This post is a partnership between our Houseful and 4-H showcasing the importance of honey bees. All thoughts and opinions are my own.
It’s springtime, and in our community led garden, plants that we started in February are being transplanted into their homes for the season, and we’re excitedly anticipating them getting heavy with a bounty for us to feast on. Yes, I tend to wax poetic when it comes to talking about vegetables around these parts. Mostly because we grow most of our own during the season of harvest and we know that we couldn’t do it without the help of some tiny individuals.
In this instance, I’m not talking about the bottom three of the Houseful, but honey bees! The pollinators that also provide some of the sweetest payoffs in the realm of food production. Not only do honey bees help provide food for our houseful and yours, but they also provide food for their colonies and a sweetener that can range from almost colorless to dark amber for the world to enjoy.
I tried my hand at being a beekeeper a couple of years back, and I learned quite a few things about our flying friends. Now I’m partnering with 4-H to help children all over learn why honey bees and their migratory cousins are so important for our survival.
4-H wants EVERYONE to learn more about the function of honey bees in the world of growing food and feeding the world. It’s not hyperbole to say that without honey bees, we’d be hungry. Approximately one in every three bites of food we eat is a direct result of bees and other pollinators at work.
With the 4-H Honey Bee Challenge Kit that is available in the Shop 4-H store, your children and others will learn that
- Honey bees and other pollinators are essential contributors to growing food and feeding the world.
- Honey bees utilize a combination of agricultural habitats to maintain healthy hives.
- Preserving and maintaining the natural foraging habitats of honey bees is important.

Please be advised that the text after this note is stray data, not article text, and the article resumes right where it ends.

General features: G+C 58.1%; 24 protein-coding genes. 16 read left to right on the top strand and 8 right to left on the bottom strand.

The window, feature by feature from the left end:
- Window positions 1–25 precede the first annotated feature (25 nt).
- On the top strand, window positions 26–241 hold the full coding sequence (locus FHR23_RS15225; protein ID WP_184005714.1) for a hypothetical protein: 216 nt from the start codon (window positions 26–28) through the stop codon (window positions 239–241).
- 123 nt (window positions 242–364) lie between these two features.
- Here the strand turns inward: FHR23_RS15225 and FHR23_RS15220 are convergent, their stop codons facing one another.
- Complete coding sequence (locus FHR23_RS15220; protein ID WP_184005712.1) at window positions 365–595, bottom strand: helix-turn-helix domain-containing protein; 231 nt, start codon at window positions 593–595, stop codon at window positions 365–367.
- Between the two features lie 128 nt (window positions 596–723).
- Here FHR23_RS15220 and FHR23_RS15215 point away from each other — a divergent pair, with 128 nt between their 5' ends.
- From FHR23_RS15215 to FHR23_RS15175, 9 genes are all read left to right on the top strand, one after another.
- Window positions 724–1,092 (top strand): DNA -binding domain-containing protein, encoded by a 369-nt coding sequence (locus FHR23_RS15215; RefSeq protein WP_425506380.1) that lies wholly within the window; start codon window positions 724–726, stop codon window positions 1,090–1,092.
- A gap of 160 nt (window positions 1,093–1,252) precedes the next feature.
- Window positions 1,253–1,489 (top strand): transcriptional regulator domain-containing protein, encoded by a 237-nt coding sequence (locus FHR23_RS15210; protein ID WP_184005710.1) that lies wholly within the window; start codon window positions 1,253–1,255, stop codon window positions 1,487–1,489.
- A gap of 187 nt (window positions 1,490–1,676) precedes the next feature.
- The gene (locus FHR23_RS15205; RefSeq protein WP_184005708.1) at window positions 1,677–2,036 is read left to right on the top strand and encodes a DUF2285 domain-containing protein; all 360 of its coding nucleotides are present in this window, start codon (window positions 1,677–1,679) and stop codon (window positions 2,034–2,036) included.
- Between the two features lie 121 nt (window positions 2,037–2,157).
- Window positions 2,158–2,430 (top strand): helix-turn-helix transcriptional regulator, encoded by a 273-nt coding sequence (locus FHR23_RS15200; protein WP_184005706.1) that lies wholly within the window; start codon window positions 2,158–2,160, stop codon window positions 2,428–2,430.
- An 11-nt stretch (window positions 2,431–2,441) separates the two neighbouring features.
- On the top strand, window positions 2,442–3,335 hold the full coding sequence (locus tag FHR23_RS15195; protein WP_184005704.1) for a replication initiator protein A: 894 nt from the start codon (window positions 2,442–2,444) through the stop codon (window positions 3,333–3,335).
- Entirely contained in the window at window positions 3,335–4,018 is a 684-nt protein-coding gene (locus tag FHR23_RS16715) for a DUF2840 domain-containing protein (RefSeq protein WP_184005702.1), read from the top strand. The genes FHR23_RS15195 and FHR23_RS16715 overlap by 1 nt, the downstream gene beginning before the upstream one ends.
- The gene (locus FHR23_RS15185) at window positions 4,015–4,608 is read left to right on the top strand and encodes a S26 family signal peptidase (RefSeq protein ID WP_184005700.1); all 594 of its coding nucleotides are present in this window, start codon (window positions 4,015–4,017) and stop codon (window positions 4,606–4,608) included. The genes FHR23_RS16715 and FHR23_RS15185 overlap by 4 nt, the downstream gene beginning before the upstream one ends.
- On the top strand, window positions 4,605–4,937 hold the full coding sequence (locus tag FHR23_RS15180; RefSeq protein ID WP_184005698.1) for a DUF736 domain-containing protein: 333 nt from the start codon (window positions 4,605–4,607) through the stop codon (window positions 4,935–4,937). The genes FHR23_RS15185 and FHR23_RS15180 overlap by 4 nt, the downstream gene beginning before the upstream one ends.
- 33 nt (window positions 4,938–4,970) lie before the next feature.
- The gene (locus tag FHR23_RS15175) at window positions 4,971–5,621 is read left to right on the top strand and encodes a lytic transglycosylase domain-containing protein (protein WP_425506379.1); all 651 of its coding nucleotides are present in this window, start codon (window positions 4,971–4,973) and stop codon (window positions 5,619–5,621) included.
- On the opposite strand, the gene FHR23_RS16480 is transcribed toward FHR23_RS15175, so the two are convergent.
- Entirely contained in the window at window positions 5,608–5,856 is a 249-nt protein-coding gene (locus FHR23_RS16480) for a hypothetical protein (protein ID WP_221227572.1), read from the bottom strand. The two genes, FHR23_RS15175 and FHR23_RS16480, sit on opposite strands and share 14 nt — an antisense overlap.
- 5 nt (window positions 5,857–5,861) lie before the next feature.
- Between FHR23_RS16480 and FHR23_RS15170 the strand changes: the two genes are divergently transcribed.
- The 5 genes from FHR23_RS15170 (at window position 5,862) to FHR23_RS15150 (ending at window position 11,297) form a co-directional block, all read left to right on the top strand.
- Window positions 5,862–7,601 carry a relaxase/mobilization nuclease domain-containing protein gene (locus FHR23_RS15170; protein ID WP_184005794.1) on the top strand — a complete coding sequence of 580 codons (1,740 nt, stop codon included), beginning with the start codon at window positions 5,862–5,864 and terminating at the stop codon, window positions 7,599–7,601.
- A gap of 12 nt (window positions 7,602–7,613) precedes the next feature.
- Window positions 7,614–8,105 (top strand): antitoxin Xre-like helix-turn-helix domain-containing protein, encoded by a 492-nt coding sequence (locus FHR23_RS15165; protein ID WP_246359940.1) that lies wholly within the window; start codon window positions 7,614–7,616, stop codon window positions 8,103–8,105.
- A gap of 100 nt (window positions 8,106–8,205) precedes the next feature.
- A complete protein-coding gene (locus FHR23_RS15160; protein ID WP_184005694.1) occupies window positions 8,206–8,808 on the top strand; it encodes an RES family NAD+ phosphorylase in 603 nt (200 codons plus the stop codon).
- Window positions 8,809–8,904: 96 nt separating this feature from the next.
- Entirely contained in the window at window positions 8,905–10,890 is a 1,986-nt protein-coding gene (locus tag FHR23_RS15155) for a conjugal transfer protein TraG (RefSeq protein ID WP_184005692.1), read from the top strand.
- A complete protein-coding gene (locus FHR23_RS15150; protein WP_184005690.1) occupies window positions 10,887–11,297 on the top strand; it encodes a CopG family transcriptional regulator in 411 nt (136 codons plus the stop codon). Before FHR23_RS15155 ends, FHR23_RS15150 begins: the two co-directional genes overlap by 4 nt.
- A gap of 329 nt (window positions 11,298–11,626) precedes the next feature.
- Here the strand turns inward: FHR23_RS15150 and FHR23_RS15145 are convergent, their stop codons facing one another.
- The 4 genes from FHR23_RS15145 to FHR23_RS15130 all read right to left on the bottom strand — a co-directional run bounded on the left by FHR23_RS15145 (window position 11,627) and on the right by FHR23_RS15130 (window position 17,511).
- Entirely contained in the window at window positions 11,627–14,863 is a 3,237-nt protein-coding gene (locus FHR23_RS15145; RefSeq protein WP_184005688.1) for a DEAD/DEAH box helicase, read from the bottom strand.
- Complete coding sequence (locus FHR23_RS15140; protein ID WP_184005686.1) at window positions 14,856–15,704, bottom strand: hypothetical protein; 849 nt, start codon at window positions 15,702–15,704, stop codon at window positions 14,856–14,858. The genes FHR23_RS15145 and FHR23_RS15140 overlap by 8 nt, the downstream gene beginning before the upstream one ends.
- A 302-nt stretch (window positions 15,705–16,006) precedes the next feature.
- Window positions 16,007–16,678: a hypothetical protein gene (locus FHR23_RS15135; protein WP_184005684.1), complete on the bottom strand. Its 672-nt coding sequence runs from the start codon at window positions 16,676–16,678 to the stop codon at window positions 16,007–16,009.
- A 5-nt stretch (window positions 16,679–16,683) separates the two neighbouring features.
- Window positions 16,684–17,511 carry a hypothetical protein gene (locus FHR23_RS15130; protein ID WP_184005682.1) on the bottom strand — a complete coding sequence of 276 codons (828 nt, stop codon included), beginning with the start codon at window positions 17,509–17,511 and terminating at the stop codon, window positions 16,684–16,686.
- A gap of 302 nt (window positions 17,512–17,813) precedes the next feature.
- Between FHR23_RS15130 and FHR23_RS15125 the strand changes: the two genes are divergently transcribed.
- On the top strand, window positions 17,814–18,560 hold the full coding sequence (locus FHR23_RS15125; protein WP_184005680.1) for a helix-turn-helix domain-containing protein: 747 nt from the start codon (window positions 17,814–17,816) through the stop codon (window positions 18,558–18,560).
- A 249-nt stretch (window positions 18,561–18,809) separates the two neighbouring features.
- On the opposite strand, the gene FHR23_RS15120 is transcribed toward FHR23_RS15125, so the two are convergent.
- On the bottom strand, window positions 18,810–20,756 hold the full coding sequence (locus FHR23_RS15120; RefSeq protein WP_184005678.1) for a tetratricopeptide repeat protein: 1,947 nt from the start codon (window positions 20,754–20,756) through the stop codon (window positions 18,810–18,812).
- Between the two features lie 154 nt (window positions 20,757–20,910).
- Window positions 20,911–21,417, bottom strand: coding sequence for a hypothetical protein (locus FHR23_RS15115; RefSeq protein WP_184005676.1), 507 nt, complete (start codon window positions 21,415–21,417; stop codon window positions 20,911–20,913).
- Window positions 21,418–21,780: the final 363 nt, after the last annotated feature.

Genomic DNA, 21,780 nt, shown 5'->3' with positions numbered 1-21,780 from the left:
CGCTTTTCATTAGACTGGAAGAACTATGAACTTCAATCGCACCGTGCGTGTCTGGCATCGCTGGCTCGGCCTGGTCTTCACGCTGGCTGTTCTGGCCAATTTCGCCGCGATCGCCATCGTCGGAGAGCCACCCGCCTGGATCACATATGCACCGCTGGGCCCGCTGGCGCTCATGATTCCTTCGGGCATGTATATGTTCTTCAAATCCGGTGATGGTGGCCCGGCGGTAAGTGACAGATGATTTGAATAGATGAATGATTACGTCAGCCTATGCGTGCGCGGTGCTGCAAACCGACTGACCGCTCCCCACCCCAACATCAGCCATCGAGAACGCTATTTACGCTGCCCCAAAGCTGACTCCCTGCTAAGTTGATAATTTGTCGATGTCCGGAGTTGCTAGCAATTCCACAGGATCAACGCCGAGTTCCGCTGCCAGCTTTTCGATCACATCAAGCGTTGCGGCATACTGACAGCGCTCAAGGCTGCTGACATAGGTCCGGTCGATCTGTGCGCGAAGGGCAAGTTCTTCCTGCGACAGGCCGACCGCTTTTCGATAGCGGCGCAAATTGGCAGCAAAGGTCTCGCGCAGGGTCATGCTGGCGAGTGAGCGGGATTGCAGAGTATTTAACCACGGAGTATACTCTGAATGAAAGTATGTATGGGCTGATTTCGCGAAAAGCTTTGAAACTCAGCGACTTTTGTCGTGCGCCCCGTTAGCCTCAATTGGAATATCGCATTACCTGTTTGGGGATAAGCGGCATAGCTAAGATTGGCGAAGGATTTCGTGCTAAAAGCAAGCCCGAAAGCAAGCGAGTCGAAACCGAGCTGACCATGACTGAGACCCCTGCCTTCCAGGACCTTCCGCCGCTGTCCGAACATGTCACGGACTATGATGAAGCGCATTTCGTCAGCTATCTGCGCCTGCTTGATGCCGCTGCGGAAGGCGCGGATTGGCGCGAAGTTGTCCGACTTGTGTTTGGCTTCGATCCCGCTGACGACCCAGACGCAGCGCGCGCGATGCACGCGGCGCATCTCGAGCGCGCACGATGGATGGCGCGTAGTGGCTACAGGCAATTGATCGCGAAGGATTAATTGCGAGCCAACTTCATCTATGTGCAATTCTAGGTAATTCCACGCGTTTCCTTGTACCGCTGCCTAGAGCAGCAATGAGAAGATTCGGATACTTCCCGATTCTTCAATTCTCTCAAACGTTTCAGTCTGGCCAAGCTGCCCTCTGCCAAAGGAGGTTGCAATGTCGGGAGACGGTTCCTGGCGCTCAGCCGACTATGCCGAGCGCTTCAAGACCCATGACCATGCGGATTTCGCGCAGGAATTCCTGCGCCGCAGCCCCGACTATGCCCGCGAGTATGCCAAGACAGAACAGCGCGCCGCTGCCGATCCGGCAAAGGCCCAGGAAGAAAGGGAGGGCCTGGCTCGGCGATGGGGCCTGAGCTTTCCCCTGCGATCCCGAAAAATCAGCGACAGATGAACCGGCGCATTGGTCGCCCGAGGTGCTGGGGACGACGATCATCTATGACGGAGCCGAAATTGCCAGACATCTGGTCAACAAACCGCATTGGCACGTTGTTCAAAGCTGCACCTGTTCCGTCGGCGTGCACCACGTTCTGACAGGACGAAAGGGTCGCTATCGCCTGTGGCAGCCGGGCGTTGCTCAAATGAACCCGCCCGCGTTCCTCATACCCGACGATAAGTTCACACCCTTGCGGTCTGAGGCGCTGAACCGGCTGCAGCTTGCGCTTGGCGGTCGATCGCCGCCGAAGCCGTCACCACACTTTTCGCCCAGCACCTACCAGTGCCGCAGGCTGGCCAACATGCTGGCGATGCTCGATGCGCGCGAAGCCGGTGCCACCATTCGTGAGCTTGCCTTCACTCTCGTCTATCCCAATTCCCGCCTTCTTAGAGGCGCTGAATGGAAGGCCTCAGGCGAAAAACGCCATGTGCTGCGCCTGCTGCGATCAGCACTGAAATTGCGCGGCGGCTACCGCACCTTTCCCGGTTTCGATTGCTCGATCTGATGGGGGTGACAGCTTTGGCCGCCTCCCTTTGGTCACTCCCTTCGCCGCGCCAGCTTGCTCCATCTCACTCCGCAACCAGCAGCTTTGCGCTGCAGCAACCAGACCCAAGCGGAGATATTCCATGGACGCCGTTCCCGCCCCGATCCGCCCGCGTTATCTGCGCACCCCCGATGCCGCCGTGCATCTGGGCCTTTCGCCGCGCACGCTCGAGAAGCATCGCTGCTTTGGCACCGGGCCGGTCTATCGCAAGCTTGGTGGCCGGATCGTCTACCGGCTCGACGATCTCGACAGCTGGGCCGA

- Commercial beekeepers transport honey bees all across the country to boost crop yield since there isn’t enough managed honey bees or native pollinators to maximize agricultural production.
- Youth can contribute to honey bee health in their own communities (like We Sow We Grow gardens!)
The 4-H Honey Bee Challenge is designed to be led by a teen facilitator, but since our resident teen Nathaniel is away in college, mom had to act like a teen and lead the discussion! By the time we were finished with the unit, my children understood: the reason we call honey bees hired workers in our community garden; the foraging behavior of those bees – which include flower fidelity (HUBBA HUBBA) – visiting only one flowering species during each foraging trip, even when other flowers are available; and the waggle dance!
They were also able to practice problem-solving and critical thinking. Not only did we learn more about the help that our garden gets when we’re not in it, but we completed a homeschool unit! The icing on the cake was identifying more ways to help the bees while addressing fostering a sense of accomplishment!
With the Honey Bee Challenge Kit, children will learn to demonstrate the waggle dance – a dance that a honey bee uses to let other bees know exactly where good food source flowers are located. They will also build model honey bees from supplies provided in the kit. You will only need to add supplies that are most often found in your home pantry. They will build foraging routes from those supplies, collecting pollen (glitter) along the way.
The houseful of littles enjoyed trying their hand at building their own bee bots and creating foraging routes for them to collect their pollen. As with anything involving children, it was best to give instructions and then let them work it out with little involvement from me. Watching their little hands and brains go to work figuring out just how to do everything was pretty amazing. They also do a mean waggle dance!
So tell me, are your children members of their local 4-H and if so, have they participated in this unit? If not, you can order your own Honey Bee kit from Shop4-H.org. If you do complete the honey bee challenge, make sure to tag me in the photos while also using #4HPollinator! And get those waggle dances on video!